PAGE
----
When Lucien flees Haiti with his wife, Marie-Ange, and their three children to New York City’s South Ozone Park, he does so hoping for reinvention, wealth, and comfort. He buys a rundown house in a community that is quickly changing from an Italian enclave of mobsters to a haven for Haitian immigrants, and begins life anew. Lucien and Marie-Ange call their home La Kay—“my mother’s house”—and it becomes a place where their fellow immigrants can find peace, a good meal, and legal help. But as a severely emotionally damaged man emigrating from a country whose evils he knows to one whose evils he doesn’t, Lucien soon falls into his worst habits and impulses, with La Kay as the backdrop for his lasciviousness. What he can’t even begin to fathom is that the house is watching, passing judgment, and deciding to put an end to all the sins it has been made to hold. But only after it has set itself aflame will frightened whispers reveal Lucien’s ultimate evil.
At once an uncompromising look at the immigrant experience and an electrifying page-turner, My Mother’s House is a singular, unforgettable achievement.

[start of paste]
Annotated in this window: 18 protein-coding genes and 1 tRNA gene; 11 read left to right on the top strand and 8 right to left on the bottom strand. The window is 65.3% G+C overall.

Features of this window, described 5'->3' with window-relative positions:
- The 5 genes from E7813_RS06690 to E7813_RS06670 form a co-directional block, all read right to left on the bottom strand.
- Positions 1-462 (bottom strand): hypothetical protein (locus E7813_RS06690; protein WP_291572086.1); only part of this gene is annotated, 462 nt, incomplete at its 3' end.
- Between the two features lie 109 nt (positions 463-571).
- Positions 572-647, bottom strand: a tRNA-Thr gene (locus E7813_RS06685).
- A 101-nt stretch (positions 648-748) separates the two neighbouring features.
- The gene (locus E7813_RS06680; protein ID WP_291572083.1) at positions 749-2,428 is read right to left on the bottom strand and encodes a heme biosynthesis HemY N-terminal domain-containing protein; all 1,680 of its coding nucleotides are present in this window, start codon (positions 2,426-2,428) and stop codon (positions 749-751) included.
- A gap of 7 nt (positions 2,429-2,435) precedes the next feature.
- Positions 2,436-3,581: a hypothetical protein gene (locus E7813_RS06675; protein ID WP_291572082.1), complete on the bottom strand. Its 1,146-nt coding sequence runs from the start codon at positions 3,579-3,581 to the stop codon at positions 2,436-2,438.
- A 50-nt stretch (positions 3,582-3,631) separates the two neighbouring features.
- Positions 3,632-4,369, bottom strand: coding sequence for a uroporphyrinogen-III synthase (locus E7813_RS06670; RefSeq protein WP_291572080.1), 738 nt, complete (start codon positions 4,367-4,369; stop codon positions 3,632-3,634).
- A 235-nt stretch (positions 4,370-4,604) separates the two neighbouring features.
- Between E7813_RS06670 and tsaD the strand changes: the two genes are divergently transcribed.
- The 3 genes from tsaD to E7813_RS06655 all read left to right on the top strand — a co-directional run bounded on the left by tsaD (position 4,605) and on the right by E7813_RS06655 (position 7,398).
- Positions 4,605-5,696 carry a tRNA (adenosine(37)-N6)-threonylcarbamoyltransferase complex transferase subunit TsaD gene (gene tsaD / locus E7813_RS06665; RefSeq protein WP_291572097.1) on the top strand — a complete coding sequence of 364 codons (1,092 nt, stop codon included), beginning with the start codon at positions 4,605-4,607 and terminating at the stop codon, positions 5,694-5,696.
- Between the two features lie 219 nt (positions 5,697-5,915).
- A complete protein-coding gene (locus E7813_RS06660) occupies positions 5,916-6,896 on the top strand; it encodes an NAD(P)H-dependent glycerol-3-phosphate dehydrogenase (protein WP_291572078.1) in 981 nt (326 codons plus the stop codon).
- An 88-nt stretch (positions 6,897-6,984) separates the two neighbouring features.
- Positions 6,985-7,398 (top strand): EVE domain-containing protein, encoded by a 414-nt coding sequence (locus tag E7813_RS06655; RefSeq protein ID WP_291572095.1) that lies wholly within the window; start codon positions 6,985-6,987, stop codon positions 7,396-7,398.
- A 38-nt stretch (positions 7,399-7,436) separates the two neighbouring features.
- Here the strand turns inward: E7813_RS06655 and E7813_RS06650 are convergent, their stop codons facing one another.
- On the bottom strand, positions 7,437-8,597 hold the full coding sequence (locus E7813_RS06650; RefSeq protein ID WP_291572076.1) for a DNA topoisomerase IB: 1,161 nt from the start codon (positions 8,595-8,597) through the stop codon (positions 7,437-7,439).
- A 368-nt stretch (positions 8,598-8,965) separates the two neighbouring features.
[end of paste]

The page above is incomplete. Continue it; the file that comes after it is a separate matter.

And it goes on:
America’s First Female Serial Killer: Jane Toppan and the Making of a Monster by Mary Kay McBrayer
The Making of a Female Serial Killer
For readers who are fascinated by how serial killers are made. This book is for listeners of true crime podcasts and readers of both fiction and true crime nonfiction. It is for watchers of television shows like Deadly Women and Mindhunter, who are fascinated by how killers are made. It’s for self-conscious feminists, Americans trying to bootstrap themselves into success, and anyone who loves a vigilante beatdown, especially one gone off the rails.
America’s first female serial killer was not always a killer. America’s First Female Serial Killer novelizes the true story of first-generation Irish-American nurse Jane Toppan, born as Honora Kelley. Although all the facts are intact, books about her life and her crimes are all facts and no story. Jane Toppan was absolutely a monster, but she did not start out that way.
Making of a serial killer. When Jane was a young child, her father abandoned her and her sister to the Boston Female Asylum. From there, Jane was indentured to a wealthy family who changed her name, never adopted her, wrote her out of the will, and essentially taught her how to hate herself. Jilted at the altar, Jane became a nurse and took control of her life, and the lives of her victims.